What happens if I put my money in a UK account?

I’m a US citizen and want to do this. I have a regular job I pay taxes on and make extra money as a sports bettor (punter in the UK). I don’t want the US government to take that money. In the UK punters don’t pay taxes. I just wanna know what can I do to get my gambling money in a UK account.

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16 Responses to “What happens if I put my money in a UK account?”

  1. david536259 said:

    But doesn’t the US tax you on your world wide income – and that would include the UK too

  2. ellie said:

    Lol are you a launderer then im sure its highly illegal you know x

  3. x_the_one_n_only_x said:

    I beg to differ mate but yes there is Tax on gambling in the UK

  4. Ron said:

    They can still track it and take it.

  5. jenkin1950 said:

    Just don’t use Abbey!

  6. DimBlonde said:

    You are responsible for and liable to pay tax on all income, regardless of where the income is earned, in the country where you are a registered tax payer. That is the general law applicable in all EU countries and the USA.

    What you are trying to do is cheat your IRS service, thereby cheat your own country and fellow citizens and makes you no better then a common thief.

    And that is the same as being real cheap.

    EDIT:- People are so out of date. Forget the Swiss thing. No more number only accounts. The Swiss were forced to sign the anti tax haven agreement with the EU and USA fo help fight terrorist and crime dollars. Even the Swiss notify the authorities in the account holders country of residence about the account and of any interest earned. It’s all taxed. Even if you open an account in someone elses name they will have to pay tax, so they will want it back from you.

    The very best thing to do is find a way to hide it in your own country. Also keep in mind that gambling on the internet is illegal if you are a citizen of the USA. You have even more big brother then anybody else in the world. So much for the land of the free, what a laugh!!!

  7. Cassandra said:

    Gorgon Brown will find a way to steal it from you.

  8. Matrixcm said:

    There is a tax treaty between the USA and the UK where they share information including your bank account info. When you open an UK bank account, they will request for your ID which is a US passport. After that, IRS will know you have a bank account in the UK. US government won’t take that money but will tax you on your sport winnings. Don’t put it in a UK bank account under your name.

  9. PAUL R said:

    put it in mine ill look after it lol

  10. rustininblue said:

    Don’t use Nationwide you will queue for hours, they will start selling books of postage stamps soon.

  11. noise.KING said:

    You get taxed.

    We get taxed for every bloody thing.

    Swiss account pal. It’s the only way

  12. Zak said:

    If you annoy the CIA you are going to find yourself wearing an orange jumpsuit in a country you have never heard of. If you dick around with the IRS you will WISH you were wearing an orange jumpsuit in a country you have never heard of!!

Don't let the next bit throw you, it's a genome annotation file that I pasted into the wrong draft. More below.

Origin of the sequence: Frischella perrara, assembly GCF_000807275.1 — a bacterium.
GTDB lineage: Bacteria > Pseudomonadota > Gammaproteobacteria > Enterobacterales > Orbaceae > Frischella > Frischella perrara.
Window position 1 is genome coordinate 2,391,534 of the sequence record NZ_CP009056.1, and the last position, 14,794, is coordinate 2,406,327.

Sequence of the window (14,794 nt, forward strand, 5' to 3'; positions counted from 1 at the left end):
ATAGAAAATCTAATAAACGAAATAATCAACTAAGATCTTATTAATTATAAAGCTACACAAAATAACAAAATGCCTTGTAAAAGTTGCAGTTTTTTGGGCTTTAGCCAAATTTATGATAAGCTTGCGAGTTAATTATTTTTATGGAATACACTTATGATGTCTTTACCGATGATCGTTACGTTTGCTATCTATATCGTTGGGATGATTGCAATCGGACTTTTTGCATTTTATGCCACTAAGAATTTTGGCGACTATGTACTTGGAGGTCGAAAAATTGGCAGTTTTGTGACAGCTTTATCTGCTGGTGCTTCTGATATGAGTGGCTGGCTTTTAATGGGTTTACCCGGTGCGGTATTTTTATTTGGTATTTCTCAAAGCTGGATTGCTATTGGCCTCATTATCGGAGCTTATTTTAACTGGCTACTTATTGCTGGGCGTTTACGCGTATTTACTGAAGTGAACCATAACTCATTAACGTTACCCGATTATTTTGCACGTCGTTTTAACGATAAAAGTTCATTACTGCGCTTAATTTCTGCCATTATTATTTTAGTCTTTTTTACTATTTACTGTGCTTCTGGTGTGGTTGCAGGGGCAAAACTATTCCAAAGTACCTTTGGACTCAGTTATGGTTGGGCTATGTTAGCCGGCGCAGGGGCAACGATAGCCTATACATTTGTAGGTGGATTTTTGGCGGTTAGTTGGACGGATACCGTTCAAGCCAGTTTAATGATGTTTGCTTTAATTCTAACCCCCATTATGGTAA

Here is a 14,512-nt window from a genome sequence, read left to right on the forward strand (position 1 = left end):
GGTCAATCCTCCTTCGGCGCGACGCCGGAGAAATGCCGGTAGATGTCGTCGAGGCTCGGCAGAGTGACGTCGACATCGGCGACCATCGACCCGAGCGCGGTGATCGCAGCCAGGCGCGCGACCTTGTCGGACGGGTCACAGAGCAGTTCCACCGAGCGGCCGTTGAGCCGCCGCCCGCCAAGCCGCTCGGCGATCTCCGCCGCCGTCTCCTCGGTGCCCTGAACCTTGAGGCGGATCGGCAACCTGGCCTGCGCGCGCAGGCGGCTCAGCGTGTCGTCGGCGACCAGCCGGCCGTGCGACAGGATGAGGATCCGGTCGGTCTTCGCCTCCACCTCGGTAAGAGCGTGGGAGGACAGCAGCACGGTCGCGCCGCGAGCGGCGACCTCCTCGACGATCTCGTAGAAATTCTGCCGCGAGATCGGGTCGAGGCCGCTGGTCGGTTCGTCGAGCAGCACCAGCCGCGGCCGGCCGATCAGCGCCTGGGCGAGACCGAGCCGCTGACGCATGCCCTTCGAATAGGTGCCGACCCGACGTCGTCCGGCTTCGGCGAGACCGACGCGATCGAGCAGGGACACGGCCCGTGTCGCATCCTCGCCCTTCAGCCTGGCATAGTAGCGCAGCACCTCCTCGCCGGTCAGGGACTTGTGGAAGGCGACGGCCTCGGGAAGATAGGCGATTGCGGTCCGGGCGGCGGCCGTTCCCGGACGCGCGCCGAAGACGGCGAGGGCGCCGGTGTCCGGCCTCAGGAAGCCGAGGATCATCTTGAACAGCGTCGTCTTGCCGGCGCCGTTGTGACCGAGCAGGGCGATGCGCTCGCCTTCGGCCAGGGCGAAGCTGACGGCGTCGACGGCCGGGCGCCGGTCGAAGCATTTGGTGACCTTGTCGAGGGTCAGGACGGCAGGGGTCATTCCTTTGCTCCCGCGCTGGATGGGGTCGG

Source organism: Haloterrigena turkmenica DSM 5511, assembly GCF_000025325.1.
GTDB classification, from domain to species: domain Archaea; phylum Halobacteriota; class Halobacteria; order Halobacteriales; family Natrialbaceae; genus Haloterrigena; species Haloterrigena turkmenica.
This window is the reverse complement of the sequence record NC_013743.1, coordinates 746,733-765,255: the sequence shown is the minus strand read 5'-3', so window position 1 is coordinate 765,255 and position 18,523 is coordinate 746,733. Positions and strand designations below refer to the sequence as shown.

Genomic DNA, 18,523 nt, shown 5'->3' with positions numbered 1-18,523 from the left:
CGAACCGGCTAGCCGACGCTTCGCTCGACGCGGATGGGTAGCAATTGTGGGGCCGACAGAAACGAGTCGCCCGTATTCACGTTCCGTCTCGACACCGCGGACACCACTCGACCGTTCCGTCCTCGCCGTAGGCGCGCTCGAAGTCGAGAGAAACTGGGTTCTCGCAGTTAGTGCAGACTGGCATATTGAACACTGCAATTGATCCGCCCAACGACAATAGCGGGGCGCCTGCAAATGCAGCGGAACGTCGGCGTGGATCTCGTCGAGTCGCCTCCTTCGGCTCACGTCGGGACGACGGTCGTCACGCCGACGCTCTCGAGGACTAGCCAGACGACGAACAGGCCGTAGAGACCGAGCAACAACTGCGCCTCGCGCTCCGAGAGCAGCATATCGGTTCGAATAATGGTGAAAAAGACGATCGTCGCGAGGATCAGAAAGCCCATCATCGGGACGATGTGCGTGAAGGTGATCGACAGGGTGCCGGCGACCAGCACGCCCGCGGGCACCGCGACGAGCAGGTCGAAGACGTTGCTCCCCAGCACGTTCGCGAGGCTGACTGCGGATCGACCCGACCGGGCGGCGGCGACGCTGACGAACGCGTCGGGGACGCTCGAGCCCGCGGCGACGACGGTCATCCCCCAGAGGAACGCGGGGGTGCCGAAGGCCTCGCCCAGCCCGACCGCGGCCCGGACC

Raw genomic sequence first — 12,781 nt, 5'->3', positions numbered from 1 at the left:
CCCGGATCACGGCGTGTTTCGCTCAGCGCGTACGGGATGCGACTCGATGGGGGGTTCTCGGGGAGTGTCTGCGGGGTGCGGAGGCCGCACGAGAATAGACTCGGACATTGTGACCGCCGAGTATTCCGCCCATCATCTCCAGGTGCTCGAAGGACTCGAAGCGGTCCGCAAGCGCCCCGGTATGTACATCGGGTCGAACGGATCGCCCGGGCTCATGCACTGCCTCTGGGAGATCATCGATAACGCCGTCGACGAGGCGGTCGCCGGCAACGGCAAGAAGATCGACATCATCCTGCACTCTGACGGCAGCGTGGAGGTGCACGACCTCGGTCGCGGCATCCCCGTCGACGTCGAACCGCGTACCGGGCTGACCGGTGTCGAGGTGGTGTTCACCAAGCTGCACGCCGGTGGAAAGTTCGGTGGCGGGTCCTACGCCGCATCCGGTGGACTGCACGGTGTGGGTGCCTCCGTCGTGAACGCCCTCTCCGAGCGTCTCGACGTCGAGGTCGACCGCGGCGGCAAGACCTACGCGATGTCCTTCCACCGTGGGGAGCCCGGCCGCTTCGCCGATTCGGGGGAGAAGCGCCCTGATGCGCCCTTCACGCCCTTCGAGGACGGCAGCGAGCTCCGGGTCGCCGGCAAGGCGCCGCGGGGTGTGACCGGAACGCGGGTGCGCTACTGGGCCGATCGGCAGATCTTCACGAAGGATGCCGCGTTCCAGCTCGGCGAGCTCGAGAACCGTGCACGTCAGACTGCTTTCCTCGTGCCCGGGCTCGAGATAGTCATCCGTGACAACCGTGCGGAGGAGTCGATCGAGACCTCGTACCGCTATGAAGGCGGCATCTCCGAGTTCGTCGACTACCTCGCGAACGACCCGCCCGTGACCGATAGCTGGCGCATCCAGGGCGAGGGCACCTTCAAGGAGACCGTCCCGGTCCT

13. MukatA said:

    As a U.S. citizen you must report on your 1040 what you earn in the UK. If you pay taxes then you can claim credit for taxes paid in the UK; depends upon tax teaty.

    You can put whatever you can in a UK account, but you must report your income.

    One more requirement, if any time in a year you have more than $10,000 in foreign countries you must file Form TD F 90-22.1. File with the Department of Treasury by June 30, 2008. If you are required to file and do not file it, the penalty may be up to $10,000 (or more in some cases). The Form TD F 90-22.1 can be download from
    http://www.irs.gov

  14. PepsiLime said:

    Being a US citizen you are taxed on worldwide income no matter where you earn it. I’m not going to tell you how to avoid taxes, that would be tax fraud.

  15. Debs said:

    Okay here is the tax situation. As a US citizen the US taxes you on your worldwide income. As the income is earned in the UK, the UK also taxes you. You will get tax relief known as double taxation relief (DTR) as the UK & USA have a tax treaty, basically an agreement that a citizen of either country should not have to pay the tax twice on the same income. The relief will be at the lower rate. For example say you earned interest of £1,000 and the tax rate in the UK is 20%, you will pay UK tax of £200. Assuming an exchange rate of 2 (just for simplicity) this equates to $2,000 interest & $400 dollars of tax paid overseas. If in the USA the tax is 25%, then you will pay $500 tax in the USA but you will get DTR and can deduct the lower tax suffered, in this case the UK tax of $400, so you will end up paying $500.

    Now lets do the same example but assuming the tax rates are the other way round, UK 25% and USA 20%. In the UK you will pay £250 or $500 and on the UK tax return you would get DTR for $400 tax paid. You would also in the US pay $400 so you end up paying $500 in total, therefore no different.

  16. Judy said:

    As a US citizen you are legally required to pay taxes on all of your income – having it deposited into an account in the UK would not change this.

    If you are asking if doing this would make it easier for you to illegally evade taxes, it might, for awhile, or it might not.




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